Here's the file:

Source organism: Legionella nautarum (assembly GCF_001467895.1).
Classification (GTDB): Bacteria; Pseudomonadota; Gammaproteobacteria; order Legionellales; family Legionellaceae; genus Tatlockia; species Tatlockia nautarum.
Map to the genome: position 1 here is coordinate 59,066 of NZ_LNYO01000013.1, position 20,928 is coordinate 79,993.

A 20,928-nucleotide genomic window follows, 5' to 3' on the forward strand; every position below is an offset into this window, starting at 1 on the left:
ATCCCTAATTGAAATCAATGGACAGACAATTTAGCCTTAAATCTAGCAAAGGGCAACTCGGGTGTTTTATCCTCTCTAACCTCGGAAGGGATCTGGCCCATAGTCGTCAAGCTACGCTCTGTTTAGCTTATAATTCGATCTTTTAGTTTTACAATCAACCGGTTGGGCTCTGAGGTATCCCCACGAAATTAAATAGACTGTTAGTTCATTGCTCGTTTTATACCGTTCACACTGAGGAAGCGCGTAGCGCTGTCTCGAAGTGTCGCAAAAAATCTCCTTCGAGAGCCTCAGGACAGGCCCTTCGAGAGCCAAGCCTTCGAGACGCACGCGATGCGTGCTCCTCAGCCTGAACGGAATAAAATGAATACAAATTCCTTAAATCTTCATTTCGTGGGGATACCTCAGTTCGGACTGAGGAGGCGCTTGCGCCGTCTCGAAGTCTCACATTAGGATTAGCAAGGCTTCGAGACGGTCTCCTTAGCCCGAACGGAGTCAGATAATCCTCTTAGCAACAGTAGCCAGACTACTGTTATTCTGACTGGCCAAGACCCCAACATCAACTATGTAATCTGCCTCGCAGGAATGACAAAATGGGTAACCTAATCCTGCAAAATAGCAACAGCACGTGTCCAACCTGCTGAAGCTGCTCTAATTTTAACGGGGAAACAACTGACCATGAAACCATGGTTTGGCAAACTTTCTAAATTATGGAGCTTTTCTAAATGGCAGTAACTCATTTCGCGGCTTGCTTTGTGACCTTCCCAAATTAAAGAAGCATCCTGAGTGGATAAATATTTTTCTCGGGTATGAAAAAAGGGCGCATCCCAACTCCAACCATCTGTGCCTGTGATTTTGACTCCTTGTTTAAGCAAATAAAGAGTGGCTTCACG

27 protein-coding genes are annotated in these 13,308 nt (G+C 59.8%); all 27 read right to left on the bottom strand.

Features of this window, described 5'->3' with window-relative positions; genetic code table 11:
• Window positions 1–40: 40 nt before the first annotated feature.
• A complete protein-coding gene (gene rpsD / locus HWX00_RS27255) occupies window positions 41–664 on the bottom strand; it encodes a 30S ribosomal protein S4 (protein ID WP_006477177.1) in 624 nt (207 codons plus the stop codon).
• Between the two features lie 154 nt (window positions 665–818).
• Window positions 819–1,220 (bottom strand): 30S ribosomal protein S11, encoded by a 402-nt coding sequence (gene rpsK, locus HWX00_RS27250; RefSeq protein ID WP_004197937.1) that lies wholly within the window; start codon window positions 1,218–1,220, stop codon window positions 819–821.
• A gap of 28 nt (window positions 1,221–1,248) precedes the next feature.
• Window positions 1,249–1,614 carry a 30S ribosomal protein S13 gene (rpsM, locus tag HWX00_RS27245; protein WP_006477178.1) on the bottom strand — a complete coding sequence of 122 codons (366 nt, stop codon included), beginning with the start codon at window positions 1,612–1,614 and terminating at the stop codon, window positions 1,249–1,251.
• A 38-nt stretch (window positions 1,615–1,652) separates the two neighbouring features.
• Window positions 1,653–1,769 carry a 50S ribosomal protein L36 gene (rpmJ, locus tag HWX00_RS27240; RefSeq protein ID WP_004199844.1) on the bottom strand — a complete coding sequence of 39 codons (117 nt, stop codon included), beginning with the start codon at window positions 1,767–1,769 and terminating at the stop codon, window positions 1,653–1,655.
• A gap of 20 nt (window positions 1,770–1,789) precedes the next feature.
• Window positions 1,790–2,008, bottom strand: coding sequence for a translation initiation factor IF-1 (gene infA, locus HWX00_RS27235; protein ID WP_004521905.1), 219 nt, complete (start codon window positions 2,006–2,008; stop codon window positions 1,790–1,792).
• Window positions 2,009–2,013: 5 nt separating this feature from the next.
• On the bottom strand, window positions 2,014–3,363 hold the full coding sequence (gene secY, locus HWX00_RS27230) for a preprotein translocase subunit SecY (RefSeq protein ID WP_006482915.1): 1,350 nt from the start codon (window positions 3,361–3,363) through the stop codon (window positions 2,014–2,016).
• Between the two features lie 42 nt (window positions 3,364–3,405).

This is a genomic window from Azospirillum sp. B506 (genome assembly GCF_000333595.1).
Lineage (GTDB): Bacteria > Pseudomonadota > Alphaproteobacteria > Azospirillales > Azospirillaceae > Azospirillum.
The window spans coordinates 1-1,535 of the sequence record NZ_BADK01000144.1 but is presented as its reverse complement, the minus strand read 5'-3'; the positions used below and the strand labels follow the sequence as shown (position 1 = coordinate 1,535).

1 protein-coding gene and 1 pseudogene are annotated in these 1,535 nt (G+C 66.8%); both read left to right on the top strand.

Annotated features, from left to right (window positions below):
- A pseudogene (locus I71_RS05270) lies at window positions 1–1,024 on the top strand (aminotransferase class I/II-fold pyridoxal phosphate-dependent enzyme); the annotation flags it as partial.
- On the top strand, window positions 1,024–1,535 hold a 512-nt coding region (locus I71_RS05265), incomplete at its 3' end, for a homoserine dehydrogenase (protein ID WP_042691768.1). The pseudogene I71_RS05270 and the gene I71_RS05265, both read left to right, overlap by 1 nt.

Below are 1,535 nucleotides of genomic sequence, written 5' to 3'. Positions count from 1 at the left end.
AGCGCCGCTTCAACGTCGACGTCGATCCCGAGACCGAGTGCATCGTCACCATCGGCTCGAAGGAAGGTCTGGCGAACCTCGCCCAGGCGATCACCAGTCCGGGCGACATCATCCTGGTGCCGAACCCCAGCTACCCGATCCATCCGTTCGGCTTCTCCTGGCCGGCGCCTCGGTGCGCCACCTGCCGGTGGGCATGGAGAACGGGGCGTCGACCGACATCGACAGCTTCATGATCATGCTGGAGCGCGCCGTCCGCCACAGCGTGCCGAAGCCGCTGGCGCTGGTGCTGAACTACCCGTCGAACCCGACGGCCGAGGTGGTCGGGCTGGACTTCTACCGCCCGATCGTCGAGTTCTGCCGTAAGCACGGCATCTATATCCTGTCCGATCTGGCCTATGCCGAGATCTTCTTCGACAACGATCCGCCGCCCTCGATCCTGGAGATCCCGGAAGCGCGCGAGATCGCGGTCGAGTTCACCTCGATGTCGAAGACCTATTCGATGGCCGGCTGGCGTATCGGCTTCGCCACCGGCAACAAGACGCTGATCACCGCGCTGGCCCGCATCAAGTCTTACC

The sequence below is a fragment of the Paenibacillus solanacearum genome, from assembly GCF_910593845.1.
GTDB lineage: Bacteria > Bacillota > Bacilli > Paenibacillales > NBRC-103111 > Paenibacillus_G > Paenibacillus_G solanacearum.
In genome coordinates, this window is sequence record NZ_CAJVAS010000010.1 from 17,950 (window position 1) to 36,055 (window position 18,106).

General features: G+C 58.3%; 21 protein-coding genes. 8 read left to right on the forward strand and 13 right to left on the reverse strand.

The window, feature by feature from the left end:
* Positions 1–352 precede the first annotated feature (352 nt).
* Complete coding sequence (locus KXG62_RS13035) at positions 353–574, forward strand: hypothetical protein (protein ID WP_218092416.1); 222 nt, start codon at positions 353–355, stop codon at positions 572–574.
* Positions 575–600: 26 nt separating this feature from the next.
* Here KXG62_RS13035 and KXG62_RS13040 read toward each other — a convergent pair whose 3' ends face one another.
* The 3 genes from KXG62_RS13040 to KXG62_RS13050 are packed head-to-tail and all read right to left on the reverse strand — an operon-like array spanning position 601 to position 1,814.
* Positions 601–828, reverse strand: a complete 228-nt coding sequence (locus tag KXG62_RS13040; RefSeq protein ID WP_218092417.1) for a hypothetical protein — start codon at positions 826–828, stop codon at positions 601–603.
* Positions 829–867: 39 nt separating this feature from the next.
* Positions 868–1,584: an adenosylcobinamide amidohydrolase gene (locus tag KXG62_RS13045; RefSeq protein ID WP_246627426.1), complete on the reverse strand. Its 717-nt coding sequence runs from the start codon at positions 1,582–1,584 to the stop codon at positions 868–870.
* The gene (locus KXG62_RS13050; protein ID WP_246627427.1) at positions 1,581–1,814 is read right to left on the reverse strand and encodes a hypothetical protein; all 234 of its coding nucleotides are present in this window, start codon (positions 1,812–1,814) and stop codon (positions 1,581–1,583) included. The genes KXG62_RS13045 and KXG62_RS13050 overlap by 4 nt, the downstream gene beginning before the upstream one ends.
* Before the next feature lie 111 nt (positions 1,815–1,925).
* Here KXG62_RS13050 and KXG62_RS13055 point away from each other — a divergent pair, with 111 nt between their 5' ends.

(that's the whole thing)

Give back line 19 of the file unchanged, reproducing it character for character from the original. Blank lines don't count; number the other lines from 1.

• On the bottom strand, window positions 2,014–3,363 hold the full coding sequence (gene secY, locus HWX00_RS27230) for a preprotein translocase subunit SecY (RefSeq protein ID WP_006482915.1): 1,350 nt from the start codon (window positions 3,361–3,363) through the stop codon (window positions 2,014–2,016).